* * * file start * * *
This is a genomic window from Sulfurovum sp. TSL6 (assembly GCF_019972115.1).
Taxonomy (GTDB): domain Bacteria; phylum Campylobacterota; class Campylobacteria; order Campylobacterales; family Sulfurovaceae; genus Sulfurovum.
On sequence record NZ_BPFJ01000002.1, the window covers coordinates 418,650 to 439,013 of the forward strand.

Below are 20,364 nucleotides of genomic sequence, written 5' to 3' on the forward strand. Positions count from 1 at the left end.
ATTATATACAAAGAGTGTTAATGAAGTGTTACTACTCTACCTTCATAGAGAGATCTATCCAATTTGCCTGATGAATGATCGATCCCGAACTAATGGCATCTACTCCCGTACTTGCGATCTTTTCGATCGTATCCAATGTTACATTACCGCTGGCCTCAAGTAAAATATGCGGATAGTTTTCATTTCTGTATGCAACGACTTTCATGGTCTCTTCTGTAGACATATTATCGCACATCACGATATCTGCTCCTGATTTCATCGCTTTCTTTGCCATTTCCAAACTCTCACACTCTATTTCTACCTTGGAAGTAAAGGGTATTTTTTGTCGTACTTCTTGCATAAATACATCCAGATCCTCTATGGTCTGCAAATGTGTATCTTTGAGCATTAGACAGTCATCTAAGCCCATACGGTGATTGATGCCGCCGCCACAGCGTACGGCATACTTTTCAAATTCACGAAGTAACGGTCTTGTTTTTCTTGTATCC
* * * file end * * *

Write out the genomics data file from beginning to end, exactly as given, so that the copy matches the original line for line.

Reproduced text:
This is a genomic window from Sulfurovum sp. TSL6 (assembly GCF_019972115.1).
Taxonomy (GTDB): domain Bacteria; phylum Campylobacterota; class Campylobacteria; order Campylobacterales; family Sulfurovaceae; genus Sulfurovum.
On sequence record NZ_BPFJ01000002.1, the window covers coordinates 418,650 to 439,013 of the forward strand.

Below are 20,364 nucleotides of genomic sequence, written 5' to 3' on the forward strand. Positions count from 1 at the left end.
ATTATATACAAAGAGTGTTAATGAAGTGTTACTACTCTACCTTCATAGAGAGATCTATCCAATTTGCCTGATGAATGATCGATCCCGAACTAATGGCATCTACTCCCGTACTTGCGATCTTTTCGATCGTATCCAATGTTACATTACCGCTGGCCTCAAGTAAAATATGCGGATAGTTTTCATTTCTGTATGCAACGACTTTCATGGTCTCTTCTGTAGACATATTATCGCACATCACGATATCTGCTCCTGATTTCATCGCTTTCTTTGCCATTTCCAAACTCTCACACTCTATTTCTACCTTGGAAGTAAAGGGTATTTTTTGTCGTACTTCTTGCATAAATACATCCAGATCCTCTATGGTCTGCAAATGTGTATCTTTGAGCATTAGACAGTCATCTAAGCCCATACGGTGATTGATGCCGCCGCCACAGCGTACGGCATACTTTTCAAATTCACGAAGTAACGGTCTTGTTTTTCTTGTATCC